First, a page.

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Balancing the Business Case

for BIM in Project Environments

 

FEATURED PAPER

By John McGrath and Jansi George

Dublin, Ireland

 



According to research by McKinsey & Co (2016), construction projects are typically delivered late and over budget. Large construction projects have a 20% schedule and 80% cost over-run. McKinsey also highlight that since the 1990s construction productivity has declined in some markets, often resulting in relatively low financial returns for construction firms. They have identified that one of the main reasons for such problems is paper based processes, which don’t allow teams to collaborate in real time (Imagining construction’s digital future, 2016).

In the digital age, paper-based processes are a detriment to sharing information with stakeholders. We have all experienced first-had the confusion of version control and that sinking feeling during a project review when it becomes apparent, we implemented a redundant revision.  Some construction companies have moved onto digital formats of drawings, documents and reports but the information is held in different forms, versions and locations that are not structured and centrally co-ordinated. This leads to conflicts of information and risks of inconsistency and incoherence in data (AECOM, 2012).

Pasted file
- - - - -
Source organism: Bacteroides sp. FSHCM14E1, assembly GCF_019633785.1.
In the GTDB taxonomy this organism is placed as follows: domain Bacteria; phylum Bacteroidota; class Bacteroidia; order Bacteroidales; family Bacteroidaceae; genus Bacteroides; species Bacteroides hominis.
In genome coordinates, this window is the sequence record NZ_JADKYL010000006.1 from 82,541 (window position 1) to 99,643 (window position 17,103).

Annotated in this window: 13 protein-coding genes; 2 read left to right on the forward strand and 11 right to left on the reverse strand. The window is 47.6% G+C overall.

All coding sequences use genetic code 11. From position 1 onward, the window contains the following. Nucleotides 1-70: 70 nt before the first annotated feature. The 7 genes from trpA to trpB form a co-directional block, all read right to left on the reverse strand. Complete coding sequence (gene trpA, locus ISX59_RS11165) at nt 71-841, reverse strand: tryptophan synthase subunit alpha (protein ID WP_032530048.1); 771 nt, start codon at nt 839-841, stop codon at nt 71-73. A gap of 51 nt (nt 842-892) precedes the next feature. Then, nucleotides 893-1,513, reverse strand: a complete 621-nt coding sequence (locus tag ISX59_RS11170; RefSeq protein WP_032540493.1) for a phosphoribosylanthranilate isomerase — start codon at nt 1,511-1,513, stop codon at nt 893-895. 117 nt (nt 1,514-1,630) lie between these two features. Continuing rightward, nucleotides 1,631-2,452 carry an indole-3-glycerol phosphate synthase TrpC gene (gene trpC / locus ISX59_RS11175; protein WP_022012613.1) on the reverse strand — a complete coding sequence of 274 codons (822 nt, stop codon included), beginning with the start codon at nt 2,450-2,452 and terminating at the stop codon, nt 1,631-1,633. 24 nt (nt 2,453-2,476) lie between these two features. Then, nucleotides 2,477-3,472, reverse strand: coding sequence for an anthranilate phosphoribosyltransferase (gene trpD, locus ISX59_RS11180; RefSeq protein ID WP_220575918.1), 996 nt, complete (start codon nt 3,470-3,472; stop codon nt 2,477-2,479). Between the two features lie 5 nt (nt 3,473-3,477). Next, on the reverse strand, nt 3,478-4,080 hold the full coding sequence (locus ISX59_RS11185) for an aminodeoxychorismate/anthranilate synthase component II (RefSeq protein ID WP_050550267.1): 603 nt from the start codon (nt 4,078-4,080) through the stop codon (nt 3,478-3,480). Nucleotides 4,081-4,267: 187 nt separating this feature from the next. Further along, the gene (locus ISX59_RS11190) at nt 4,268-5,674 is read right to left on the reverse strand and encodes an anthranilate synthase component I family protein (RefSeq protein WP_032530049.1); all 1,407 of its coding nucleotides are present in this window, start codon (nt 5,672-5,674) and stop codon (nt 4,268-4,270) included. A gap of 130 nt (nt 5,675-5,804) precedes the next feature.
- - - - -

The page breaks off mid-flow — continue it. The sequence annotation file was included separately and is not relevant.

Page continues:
In contrast, BIM as a digital database creates, manages and operates information in a centralised area, making it available for sharing. It facilitates the participants to cooperate more efficiently and to integrate their processes, leading to less chance of losing information (Autodesk, 2002).

Building Information Modelling (BIM) is seen as one of the processes and tools which can help to digitise and manage information and improve collaboration between stakeholders in construction projects throughout the project lifecycle

Autodesk (2106) explains how collaboration and project information is managed using the BIM process:

“BIM is not one technology but instead introduces a data-driven, rather than drawing-driven, approach to enable practitioners to execute work more efficiently and effectively; integrate contributions from others; make changes; explore alternatives and deliver more suitable solutions that address needs from all stakeholders”.